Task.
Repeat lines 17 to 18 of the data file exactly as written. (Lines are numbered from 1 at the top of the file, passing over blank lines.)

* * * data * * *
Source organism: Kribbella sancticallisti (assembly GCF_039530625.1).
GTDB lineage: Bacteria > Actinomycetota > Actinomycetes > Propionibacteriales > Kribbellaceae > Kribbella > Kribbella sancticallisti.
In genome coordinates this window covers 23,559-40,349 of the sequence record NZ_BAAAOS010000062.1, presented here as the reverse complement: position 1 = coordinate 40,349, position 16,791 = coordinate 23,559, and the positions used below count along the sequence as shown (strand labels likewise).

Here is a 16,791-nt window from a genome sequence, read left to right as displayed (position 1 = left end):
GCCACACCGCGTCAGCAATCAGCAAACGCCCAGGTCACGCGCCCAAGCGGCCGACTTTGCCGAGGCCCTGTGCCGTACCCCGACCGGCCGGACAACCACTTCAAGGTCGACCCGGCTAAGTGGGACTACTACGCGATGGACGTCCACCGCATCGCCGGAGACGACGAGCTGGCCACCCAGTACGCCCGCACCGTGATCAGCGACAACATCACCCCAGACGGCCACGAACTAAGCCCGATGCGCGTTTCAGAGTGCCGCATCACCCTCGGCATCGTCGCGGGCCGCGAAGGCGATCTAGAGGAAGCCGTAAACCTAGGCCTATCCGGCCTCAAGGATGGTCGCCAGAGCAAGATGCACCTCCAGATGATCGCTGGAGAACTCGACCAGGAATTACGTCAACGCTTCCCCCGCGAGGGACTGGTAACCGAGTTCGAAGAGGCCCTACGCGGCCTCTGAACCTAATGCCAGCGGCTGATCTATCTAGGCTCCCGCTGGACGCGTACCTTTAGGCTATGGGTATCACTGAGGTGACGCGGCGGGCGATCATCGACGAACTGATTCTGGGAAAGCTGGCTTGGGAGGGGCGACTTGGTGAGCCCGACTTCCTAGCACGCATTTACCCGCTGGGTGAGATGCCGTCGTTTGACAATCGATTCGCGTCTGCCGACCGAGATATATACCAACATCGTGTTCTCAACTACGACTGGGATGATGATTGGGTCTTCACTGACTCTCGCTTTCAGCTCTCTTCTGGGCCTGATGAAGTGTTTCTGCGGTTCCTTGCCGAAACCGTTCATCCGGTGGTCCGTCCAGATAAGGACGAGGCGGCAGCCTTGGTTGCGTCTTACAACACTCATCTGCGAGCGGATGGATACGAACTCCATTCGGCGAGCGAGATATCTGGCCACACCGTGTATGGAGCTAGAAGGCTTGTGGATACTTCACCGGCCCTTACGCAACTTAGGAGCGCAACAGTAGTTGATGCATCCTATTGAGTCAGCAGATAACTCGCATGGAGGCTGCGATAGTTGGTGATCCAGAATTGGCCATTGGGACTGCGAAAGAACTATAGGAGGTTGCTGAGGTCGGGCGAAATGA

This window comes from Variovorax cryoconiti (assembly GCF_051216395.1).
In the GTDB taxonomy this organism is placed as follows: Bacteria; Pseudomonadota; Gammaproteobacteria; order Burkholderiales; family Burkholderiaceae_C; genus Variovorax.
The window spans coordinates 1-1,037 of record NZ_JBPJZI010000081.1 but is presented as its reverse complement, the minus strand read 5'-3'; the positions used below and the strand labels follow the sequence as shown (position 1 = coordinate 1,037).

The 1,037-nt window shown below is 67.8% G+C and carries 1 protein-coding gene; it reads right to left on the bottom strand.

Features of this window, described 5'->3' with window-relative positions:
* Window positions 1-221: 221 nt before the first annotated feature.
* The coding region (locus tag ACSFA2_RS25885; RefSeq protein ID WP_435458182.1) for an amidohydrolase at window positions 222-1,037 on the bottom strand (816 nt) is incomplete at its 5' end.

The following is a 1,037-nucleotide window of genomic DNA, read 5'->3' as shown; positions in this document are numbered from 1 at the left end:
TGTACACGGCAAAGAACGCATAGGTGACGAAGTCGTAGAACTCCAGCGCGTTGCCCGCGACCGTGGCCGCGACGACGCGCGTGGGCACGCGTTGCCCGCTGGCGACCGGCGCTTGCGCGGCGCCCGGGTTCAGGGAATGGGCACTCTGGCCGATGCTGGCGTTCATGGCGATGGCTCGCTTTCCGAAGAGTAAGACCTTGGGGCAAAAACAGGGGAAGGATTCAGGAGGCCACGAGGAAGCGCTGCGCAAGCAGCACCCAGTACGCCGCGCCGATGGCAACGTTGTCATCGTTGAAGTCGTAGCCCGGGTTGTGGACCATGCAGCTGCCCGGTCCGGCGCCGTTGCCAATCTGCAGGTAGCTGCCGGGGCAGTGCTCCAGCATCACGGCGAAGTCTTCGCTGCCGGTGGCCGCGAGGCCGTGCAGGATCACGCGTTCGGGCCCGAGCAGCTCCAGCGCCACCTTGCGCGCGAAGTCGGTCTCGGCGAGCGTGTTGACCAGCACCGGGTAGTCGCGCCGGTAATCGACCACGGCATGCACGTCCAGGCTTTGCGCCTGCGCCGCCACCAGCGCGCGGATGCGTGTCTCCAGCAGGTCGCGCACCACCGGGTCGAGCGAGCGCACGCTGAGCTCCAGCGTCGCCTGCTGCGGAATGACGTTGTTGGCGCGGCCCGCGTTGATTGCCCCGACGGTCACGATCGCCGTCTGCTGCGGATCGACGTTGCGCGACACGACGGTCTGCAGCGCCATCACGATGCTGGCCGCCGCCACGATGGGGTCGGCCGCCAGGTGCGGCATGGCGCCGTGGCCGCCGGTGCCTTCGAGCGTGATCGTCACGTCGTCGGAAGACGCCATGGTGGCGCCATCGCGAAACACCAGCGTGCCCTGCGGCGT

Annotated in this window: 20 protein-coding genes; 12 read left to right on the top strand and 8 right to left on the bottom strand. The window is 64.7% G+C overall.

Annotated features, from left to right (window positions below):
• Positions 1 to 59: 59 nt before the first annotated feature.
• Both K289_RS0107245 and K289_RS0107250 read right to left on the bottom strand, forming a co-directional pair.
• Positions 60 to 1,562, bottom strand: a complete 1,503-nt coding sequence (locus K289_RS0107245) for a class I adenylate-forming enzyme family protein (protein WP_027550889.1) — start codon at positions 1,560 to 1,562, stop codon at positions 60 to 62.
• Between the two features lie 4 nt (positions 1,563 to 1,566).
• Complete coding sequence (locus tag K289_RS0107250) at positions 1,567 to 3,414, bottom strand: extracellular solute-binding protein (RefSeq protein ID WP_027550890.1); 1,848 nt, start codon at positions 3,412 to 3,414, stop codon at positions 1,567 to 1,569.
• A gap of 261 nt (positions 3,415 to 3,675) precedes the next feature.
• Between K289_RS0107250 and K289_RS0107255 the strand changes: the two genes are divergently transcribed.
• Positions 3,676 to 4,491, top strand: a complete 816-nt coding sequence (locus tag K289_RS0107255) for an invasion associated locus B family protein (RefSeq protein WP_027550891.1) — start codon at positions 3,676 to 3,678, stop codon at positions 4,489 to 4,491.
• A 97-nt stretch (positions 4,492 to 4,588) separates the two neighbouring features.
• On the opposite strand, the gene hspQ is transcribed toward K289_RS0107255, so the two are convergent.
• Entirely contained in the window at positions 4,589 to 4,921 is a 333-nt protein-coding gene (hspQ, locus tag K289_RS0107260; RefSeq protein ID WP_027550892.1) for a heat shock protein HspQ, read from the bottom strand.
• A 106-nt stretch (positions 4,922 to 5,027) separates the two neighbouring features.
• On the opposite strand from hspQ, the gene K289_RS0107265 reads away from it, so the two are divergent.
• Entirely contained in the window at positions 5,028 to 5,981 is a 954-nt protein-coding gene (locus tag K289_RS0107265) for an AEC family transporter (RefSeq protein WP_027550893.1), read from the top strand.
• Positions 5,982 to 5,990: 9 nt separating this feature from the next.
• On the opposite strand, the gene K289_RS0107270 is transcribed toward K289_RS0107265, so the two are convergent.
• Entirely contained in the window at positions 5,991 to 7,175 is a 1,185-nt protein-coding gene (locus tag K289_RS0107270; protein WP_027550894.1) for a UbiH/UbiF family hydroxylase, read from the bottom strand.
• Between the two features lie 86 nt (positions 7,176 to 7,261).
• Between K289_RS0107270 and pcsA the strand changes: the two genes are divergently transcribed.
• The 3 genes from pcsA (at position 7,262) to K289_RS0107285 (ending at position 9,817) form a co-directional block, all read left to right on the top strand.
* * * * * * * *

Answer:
• Positions 1 to 59: 59 nt before the first annotated feature.
• Both K289_RS0107245 and K289_RS0107250 read right to left on the bottom strand, forming a co-directional pair.